Couples are going to want a big, queen size air mattress. Put a fitted sheet on top of it to make a comfy sleeping surface, and then simply pack a blanket or perhaps 2. Polyester ones from a big box store are affordable, hot, water proof and also easy to clean. Just be wary that beaches are both next and windy to the water, so they are able to be surprisingly cool at night, even during August.


When you are sleeping yourself, you need to still pack some kind of sleeping pad. They only truly ramp up comfort.


Bonus points in case the shelter of yours is able to provide shade during the day. That is the place that the versatility of backpacking tarps can definitely come into play.


Pack some low-to-the-ground chairs too, you will want a comfy spot to eat, drink and watch the sunset.


Dedicated sand stakes are on the market that work fairly well in soft, deep stuff. You are able to also dig a trench, tie onto a stick, then bury it. Or perhaps fill bags with sand and bury those, you find the idea.


The way to Camp On A Beach


Going to Poo In very remote areas, in which folks are rare, the most effective way to dispose of the poo of yours may just be to dig a shallow hole below the hide tide line, now let the ocean deal with it. Elsewhere, you will often have to enter the woods and follow general woods pooping guidelines or even pack it out. Please, please, please consider both the overall health of other individuals and the planet when you are choosing how and where to do the business of yours. If it is not likely to rain for some time there is virtually no rain to wash away the disgusting mess of yours, so just pooping in the bushes and leaving wads of toilet paper laying around ruins that area for the following visitors. Observe local recommendations and guidelines. Clean up after the dog of yours, also. Everyone is going barefoot here!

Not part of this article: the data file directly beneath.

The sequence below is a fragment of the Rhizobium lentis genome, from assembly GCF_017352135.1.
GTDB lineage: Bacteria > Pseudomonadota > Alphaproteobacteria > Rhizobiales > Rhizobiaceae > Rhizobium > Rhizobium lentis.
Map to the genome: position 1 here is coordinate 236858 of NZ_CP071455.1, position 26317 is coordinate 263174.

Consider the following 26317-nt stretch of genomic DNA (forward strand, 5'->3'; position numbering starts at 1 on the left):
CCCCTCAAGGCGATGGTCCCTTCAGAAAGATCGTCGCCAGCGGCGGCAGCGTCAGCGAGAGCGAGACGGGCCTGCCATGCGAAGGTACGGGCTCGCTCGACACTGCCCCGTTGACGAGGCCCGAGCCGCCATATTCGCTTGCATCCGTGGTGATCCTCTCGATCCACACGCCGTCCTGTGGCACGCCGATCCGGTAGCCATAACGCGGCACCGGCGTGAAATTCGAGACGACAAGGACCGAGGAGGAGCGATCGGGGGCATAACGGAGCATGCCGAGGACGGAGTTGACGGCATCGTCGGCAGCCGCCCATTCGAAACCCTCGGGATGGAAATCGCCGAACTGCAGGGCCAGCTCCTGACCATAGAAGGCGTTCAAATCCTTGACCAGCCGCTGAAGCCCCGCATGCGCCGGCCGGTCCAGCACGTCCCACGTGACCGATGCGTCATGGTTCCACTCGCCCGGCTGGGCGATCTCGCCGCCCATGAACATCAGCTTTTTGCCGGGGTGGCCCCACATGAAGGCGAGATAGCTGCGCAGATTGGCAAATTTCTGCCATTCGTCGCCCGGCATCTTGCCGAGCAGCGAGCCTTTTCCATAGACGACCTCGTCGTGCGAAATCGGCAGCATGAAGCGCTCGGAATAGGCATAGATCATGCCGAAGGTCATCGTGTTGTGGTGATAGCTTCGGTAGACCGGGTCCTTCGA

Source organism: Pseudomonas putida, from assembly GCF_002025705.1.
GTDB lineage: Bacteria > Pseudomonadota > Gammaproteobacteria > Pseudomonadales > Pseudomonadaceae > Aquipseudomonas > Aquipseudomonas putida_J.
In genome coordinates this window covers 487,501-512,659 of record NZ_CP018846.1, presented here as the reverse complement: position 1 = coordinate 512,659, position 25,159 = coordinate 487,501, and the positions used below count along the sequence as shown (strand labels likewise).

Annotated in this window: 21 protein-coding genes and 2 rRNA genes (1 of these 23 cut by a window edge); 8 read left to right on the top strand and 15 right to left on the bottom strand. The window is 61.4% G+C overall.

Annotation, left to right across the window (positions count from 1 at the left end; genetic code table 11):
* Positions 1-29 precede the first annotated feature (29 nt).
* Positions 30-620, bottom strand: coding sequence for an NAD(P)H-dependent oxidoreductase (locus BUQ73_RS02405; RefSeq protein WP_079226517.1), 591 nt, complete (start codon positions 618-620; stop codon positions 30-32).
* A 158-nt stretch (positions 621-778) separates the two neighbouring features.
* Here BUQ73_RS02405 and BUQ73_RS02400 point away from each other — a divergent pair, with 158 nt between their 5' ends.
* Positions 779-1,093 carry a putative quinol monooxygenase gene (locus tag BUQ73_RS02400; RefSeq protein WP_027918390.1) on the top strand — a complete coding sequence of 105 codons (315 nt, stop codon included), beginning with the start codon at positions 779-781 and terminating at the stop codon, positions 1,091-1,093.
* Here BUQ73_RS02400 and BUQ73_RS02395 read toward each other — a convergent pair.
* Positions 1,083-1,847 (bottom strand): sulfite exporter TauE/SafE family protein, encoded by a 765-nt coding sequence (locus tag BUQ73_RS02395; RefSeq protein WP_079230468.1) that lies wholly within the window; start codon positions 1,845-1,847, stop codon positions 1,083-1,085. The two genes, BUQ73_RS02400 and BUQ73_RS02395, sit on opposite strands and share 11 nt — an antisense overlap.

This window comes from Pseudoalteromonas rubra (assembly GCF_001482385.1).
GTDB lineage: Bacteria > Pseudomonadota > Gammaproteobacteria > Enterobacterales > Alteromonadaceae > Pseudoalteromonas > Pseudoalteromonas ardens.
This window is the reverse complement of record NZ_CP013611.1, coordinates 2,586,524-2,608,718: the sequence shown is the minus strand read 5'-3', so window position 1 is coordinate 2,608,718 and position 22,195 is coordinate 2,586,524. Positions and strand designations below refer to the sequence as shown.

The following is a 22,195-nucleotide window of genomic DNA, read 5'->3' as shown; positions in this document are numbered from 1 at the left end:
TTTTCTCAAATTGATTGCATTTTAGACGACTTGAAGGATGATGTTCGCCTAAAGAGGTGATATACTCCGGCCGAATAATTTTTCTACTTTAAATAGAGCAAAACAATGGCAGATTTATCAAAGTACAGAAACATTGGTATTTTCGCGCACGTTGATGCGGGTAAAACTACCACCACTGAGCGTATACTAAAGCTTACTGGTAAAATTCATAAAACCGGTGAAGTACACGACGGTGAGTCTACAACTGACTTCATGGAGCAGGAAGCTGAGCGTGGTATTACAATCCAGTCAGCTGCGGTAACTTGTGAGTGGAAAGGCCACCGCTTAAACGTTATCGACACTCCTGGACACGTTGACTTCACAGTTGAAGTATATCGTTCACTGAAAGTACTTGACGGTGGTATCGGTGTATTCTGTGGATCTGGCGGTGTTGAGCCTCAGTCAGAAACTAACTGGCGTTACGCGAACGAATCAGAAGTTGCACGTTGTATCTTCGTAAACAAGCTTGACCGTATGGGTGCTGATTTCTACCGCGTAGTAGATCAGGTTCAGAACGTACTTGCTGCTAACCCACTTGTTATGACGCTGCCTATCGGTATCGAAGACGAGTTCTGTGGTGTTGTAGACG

The way to Camp On A Beach


Fires And Cooking

Windy places are challenging places to use a fire. Take a shovel and dig a hole, then simply put the fire of yours in it. To cook on it, steel the grate off the grille of yours at home or perhaps poke 2 long, sturdy, green sticks in the soil to form an inverted V over the fire and hang pot from that.


A fire is able to smolder under sand for a very long time and possibly injure people. Put it all of the way out with buckets of seawater before burying the ashes.


Stoves, too, will require some sort of windbreak. One other good reason to set up in trees or perhaps similar. Or perhaps use your tent’s porch or perhaps that tarp, just being careful to be secure with that flame. Never use a stove inside a tent, you will die from carbon monoxide poisoning.


Be cautious in your beach’s environment. What little vegetation there’s likely produces little firewood, so do not gather whether it is scarce. Driftwood often does not burn well, the longterm soaking in the ocean just appears to also make it permanently damp or perhaps so cork like that it does not have a lot of substance to burn.